A key point to Monstrum seems to be in course memorisation- while the assortment of items and their locations changes with each playthrough (as well as the placement of traps, locked doors and other hazards such as steam valves), the basic geography stays relatively the same. However, this also means the same labyrinthine navigational tedium after each death with no given certainty you’ll find what you need.


Ultimately, this is where Monstrum falls short of expectations; in brief, the game feels unpolished, and essentially unfinished. From choppy monster behaviour, to framerates that inexplicably plummet (despite the visuals looking somewhat previous-gen), means that the experience surmounts to average, showing many missed design and immersion opportunities in its ultimate execution. It would have been great to see some kind of basic crafting mechanics implemented (as so many cabins seem to have fixtures resembling tool benches, power tools and other building hardware), or a little more in-game instruction (via onscreen prompts, or clearer diegetic documentation). I suppose Junkfish were going for something of a trial-and-error style of game with no hand-holding, and while that’s by no means a conceptually bad thing, it would have benefited greatly from some kind of optional save or checkpoint feature.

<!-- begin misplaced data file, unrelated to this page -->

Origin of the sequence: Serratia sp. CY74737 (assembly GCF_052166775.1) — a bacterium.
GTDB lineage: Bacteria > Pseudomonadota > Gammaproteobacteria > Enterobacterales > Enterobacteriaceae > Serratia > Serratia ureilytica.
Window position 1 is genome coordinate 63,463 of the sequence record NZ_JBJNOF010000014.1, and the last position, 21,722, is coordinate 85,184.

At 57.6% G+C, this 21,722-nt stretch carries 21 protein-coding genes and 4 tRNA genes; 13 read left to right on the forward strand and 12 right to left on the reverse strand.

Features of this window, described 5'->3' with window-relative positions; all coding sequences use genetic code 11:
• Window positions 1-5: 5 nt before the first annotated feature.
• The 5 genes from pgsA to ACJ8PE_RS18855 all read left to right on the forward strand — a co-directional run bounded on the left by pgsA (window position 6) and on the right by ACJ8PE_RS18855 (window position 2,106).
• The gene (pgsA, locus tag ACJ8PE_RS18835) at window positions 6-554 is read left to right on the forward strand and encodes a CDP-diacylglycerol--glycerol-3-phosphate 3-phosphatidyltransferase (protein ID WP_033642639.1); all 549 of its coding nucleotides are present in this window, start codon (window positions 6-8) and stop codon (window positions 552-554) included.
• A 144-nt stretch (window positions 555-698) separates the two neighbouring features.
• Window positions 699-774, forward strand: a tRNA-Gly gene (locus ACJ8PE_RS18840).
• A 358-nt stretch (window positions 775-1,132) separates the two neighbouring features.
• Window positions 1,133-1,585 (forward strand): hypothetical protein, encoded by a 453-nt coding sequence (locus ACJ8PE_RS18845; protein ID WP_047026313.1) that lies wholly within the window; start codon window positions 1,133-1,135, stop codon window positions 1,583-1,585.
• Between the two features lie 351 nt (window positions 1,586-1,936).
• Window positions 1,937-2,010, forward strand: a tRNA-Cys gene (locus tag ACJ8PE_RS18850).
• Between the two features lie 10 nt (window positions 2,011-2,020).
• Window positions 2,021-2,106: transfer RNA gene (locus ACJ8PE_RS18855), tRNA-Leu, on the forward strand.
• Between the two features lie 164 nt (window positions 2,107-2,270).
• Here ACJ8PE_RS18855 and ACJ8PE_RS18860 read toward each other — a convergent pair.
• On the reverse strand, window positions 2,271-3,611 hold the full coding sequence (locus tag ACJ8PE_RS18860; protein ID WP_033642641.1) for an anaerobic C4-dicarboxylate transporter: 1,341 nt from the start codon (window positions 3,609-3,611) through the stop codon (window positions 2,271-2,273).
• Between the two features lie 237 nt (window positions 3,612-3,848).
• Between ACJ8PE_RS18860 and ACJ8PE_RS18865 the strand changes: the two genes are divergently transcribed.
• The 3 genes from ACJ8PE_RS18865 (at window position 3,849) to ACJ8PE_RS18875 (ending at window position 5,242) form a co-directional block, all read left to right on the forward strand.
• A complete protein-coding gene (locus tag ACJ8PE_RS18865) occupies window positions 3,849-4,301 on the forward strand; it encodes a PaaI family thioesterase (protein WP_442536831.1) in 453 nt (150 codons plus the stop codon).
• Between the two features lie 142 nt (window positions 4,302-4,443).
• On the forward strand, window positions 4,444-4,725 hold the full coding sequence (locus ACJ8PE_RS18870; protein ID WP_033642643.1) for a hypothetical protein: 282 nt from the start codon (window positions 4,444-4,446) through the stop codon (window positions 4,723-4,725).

Summary & Conclusion

      High levels of replayability
      Well constructed atmosphere
      Monsters are well designed
      Short play-time required for completion

      Missed opportunity for fresh survival horror concepts
      Inconsistent signals leave players unsure of events
      Monsters tend to be erratic and unpredictable
      Lack of polish makes the experience feel fragmented

While promising in concept, and ambitious in its random-asset generation and placement, Monstrum ultimately falls short of the fantastic, rounded horror experience it could have been. It’s creative, spooky and atmospheric, but some of its edges are unfortunately a little too rough for me to give a full-hearted recommendation that you play Monstrum; it’ll certainly appeal to horror fans, and its randomly generated events will add replayability with some genuinely scary moments of heavy, slow-burn dread and pulse-pounding chases, but it all falls a little short of the mark with sloppy presentation and inconsistent AI reactivity.

Tim Sezer

Tim Sezer

Contributor at GameCloud
Tim Sezer is a Perth-based writer. He’s also an avid gamer and an active musician playing bass for Perth Industrial metal band EPIGNOSIS. When he’s not gaming or annoying the neighbors with his noisy hobbies, he’s either checking out bands at local music gigs, hanging out at gaming events or arguing about stuff over the internet. Any positive feedback or hate mail is welcome!
Narrative 4
Design 7
Gameplay 5
Presentation 4